Szymon Marcin Kossakowski
Szymon Juda Marcin Korwin-Kossakowski of Ślepowron coat of arms (born in 1741 in Szyły near Janów, died in Vilnius on April 25, 1794) - Lithuanian Grand Hetman in 1793, Lithuanian Field Hetman in 1792, Russian General in 1790, Senate counselor the general confederation of the Grand Duchy of Lithuania in the Targowica Confederation, member of the Grodno Confederation in 1793, the Bar Confederate in 1768, and the Kaunas cupbearer in 1763.
He studied at the Jesuit College in Kaunas and at the University of Królewiec. He was a close associate of Charles Krystian Wettin, Prince of Courland, sharing with him the difficult moments in Mitawa in 1763, when he was expelled from the principality by the Russian army. In 1764 he was the elector of Stanisław August Poniatowski from the Kaunas poviat, but he became disenchanted with him when he did not get the desired starosty. Member of Parliament in Czaplica 1766 from the Kaunas poviat. At the Sejm of Repnin, he fiercely attacked the king. Later, he went on a parliamentary delegation to Russia to ask Catherine II to be a guarantor of the Polish political system. Too late, he realized his mistake, joined the Bar Confederation and started organizing an uprising in Lithuania. He became the general marshal of the Lithuanian confederation. In November 1768, pinned down by the Russian counteroffensive, he withdrew to Prussia. Then he went to Dresden, where he was one of the leaders of the Saxon party, which aimed at the dethronement of Stanisław August. He left for Turkey for anti-Russian agitation, claiming to be a Saxon envoy. There, he forged the sultan's letter to the General of Bar, in which the sultan allegedly called for an interregnum in Poland. On April 9, 1770, the Bar Confederates announced the dethronement of Stanisław August in Varna.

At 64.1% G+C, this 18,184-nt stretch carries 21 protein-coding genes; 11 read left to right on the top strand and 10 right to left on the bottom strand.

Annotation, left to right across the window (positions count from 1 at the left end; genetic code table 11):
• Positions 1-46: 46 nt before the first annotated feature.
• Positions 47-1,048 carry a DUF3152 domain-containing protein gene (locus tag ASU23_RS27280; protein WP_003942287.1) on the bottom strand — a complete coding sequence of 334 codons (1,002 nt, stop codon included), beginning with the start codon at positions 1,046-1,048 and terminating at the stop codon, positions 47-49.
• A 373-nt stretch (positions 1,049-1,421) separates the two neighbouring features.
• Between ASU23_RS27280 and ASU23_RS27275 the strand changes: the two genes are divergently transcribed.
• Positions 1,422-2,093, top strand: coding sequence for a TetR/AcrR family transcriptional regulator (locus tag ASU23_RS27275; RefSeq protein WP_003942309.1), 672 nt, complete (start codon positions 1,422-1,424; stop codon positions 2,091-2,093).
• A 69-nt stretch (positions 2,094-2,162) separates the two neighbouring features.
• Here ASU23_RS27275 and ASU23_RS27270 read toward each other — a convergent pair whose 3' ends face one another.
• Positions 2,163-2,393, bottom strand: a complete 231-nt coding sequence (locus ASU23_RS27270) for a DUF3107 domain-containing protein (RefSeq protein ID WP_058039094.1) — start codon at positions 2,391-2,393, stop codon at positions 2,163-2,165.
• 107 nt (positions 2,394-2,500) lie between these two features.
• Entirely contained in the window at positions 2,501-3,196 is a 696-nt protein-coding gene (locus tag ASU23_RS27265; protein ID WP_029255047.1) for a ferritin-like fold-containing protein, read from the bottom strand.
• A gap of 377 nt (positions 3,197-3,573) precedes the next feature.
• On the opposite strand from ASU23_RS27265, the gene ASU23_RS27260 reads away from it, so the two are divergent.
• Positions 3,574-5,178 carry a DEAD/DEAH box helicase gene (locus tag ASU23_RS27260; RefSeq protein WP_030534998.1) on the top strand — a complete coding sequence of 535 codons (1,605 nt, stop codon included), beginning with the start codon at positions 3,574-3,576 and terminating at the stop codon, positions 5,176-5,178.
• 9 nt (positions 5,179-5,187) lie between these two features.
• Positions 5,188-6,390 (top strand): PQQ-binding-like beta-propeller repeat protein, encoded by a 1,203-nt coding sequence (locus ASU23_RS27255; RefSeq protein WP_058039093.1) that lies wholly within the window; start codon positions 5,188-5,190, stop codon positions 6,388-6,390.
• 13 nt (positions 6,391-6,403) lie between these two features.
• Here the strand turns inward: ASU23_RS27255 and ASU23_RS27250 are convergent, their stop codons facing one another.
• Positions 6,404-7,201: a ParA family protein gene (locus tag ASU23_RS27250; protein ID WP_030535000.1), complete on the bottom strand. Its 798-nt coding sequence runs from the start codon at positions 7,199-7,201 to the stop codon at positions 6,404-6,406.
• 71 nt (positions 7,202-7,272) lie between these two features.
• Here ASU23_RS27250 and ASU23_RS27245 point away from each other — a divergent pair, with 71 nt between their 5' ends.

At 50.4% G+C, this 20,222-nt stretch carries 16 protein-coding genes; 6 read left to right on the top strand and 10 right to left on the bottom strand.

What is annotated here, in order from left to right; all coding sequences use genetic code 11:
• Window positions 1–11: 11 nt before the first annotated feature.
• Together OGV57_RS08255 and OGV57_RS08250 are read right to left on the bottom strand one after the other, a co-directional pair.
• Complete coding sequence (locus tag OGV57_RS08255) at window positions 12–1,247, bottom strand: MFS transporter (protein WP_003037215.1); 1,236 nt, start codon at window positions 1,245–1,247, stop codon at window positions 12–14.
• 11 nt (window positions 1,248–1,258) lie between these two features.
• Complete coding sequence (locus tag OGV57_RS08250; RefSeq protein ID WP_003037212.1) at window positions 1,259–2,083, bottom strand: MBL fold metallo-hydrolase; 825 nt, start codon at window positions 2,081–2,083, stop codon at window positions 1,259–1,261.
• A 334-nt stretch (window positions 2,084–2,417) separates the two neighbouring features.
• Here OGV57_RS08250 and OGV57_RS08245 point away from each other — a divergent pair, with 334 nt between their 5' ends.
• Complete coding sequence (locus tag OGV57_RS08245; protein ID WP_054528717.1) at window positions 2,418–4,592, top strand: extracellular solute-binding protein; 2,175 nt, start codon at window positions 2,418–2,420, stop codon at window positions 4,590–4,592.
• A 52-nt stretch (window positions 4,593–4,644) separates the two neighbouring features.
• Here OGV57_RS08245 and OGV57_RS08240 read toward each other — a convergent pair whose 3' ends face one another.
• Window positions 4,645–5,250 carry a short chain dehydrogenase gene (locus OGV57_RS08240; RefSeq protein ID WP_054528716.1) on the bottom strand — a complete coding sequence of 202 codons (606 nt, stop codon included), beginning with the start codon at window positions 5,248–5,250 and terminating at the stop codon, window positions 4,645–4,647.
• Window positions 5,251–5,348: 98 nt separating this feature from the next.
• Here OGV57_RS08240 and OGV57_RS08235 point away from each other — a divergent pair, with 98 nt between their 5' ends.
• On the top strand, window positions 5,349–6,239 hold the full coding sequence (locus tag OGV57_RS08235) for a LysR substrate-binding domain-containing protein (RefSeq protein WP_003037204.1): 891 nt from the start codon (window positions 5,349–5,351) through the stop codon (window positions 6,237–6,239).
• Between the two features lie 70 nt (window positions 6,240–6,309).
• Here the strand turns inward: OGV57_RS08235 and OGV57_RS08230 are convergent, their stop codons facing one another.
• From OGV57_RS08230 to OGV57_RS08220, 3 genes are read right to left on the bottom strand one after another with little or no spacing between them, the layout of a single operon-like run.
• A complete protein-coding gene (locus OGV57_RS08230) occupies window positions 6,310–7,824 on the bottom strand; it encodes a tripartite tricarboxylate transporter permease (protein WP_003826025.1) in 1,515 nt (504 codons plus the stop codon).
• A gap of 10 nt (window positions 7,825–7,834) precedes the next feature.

Generality ordered the capture of Kossakowski by Kazimierz Pulaski. However, Kossakowski made his way to Lithuania, where he won many victories over the Russians. He formed one of the busiest bar divisions with a strength of 4,000 people. He even made a daring foray to Russia, to the Smolensk region, alerting the Russian garrisons in Pskov. He conducted the longest rally of the Bar Confederation, crossing Kurland, Prussia and Mazowsze to Greater Poland. It was then called Lithuanian Pulaski.
In 1775 he reconciled with the king and became one of the leaders of the Russian party in the Commonwealth. In the years 1786–1788 he was a member of the Perpetual Council. In 1790, he joined the Russian army fighting the Turks in the Balkans with the rank of major-general. From October 1791, he conspired with Seweryn Rzewuski and Szczęsny Potocki in Jassy, where the subsequent Targowica confederation was being prepared.
In a letter to Catherine II, he wrote: I do not see and no one can see the general happiness of our country, only in the respect of this huge neighborly power, with its own interest, see us wise and happy, as a person whom the next centuries will lay between the wonders of nature and greatness. - N. Empress of all Russia. You do not have a lady who is more capable of treating the rights of humanity and the law of reasonable freedom and justice: the nations subjected to her experience and benefit from the scepter, laying and glorifying her in the wise qualities of a deity.
He gave valuable comments about the condition of the Polish army to Russian generals who were to attack the Polish-Lithuanian Commonwealth. He postulated, inter alia, kidnapping of Tadeusz Kościuszko and Prince Józef Poniatowski. In 1792 he became the commander of the Russian corps which attacked Poland from the side of Połock. On June 25, 1792, in Vilnius, conquered by the Russians, he proclaimed himself the field commander of Lithuania. In January 1793, he reacted sharply to the invasion of Prussian troops into Greater Poland. He then threatened to call a mass mobilization, which even terrified the Russians. He even proposed joining Lithuania to Russia as a sovereign principality.